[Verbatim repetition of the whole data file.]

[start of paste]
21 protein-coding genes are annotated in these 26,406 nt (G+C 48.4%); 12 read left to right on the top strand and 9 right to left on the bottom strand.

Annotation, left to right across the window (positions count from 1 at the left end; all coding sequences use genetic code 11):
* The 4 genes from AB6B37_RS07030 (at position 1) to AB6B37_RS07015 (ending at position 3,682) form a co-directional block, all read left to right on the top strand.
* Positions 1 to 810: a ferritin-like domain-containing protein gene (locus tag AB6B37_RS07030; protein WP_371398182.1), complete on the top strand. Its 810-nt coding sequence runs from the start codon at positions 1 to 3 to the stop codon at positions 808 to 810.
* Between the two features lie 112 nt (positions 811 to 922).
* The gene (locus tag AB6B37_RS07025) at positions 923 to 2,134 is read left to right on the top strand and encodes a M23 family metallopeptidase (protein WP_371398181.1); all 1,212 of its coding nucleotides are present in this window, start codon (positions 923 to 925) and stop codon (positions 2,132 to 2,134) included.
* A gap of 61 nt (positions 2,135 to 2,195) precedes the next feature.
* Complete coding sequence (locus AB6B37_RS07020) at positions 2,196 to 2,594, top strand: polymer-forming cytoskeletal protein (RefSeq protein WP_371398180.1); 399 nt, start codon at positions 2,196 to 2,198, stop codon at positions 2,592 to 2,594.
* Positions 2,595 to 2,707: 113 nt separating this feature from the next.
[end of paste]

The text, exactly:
21 protein-coding genes are annotated in these 26,406 nt (G+C 48.4%); 12 read left to right on the top strand and 9 right to left on the bottom strand.

Annotation, left to right across the window (positions count from 1 at the left end; all coding sequences use genetic code 11):
* The 4 genes from AB6B37_RS07030 (at position 1) to AB6B37_RS07015 (ending at position 3,682) form a co-directional block, all read left to right on the top strand.
* Positions 1 to 810: a ferritin-like domain-containing protein gene (locus tag AB6B37_RS07030; protein WP_371398182.1), complete on the top strand. Its 810-nt coding sequence runs from the start codon at positions 1 to 3 to the stop codon at positions 808 to 810.
* Between the two features lie 112 nt (positions 811 to 922).
* The gene (locus tag AB6B37_RS07025) at positions 923 to 2,134 is read left to right on the top strand and encodes a M23 family metallopeptidase (protein WP_371398181.1); all 1,212 of its coding nucleotides are present in this window, start codon (positions 923 to 925) and stop codon (positions 2,132 to 2,134) included.
* A gap of 61 nt (positions 2,135 to 2,195) precedes the next feature.
* Complete coding sequence (locus AB6B37_RS07020) at positions 2,196 to 2,594, top strand: polymer-forming cytoskeletal protein (RefSeq protein WP_371398180.1); 399 nt, start codon at positions 2,196 to 2,198, stop codon at positions 2,592 to 2,594.
* Positions 2,595 to 2,707: 113 nt separating this feature from the next.